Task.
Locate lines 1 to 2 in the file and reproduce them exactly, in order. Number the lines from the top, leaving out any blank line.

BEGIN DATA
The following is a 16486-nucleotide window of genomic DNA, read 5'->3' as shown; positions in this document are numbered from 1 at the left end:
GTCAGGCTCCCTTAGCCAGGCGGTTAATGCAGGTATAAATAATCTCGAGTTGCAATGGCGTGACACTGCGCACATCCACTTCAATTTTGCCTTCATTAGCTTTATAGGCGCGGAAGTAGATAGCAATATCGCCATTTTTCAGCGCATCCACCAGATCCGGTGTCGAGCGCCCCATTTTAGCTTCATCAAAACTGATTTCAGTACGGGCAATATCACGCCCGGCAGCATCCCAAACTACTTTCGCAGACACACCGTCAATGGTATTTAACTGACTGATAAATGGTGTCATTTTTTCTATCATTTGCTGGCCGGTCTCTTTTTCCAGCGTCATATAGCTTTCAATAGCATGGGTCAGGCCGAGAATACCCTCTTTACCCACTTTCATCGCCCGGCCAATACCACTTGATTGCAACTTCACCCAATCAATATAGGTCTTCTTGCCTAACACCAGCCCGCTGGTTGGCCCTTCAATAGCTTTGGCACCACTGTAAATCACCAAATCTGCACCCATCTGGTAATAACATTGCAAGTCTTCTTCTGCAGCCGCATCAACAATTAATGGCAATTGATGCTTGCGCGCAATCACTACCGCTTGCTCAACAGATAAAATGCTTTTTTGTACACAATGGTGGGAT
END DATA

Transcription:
The following is a 16486-nucleotide window of genomic DNA, read 5'->3' as shown; positions in this document are numbered from 1 at the left end:
GTCAGGCTCCCTTAGCCAGGCGGTTAATGCAGGTATAAATAATCTCGAGTTGCAATGGCGTGACACTGCGCACATCCACTTCAATTTTGCCTTCATTAGCTTTATAGGCGCGGAAGTAGATAGCAATATCGCCATTTTTCAGCGCATCCACCAGATCCGGTGTCGAGCGCCCCATTTTAGCTTCATCAAAACTGATTTCAGTACGGGCAATATCACGCCCGGCAGCATCCCAAACTACTTTCGCAGACACACCGTCAATGGTATTTAACTGACTGATAAATGGTGTCATTTTTTCTATCATTTGCTGGCCGGTCTCTTTTTCCAGCGTCATATAGCTTTCAATAGCATGGGTCAGGCCGAGAATACCCTCTTTACCCACTTTCATCGCCCGGCCAATACCACTTGATTGCAACTTCACCCAATCAATATAGGTCTTCTTGCCTAACACCAGCCCGCTGGTTGGCCCTTCAATAGCTTTGGCACCACTGTAAATCACCAAATCTGCACCCATCTGGTAATAACATTGCAAGTCTTCTTCTGCAGCCGCATCAACAATTAATGGCAATTGATGCTTGCGCGCAATCACTACCGCTTGCTCAACAGATAAAATGCTTTTTTGTACACAATGGTGGGAT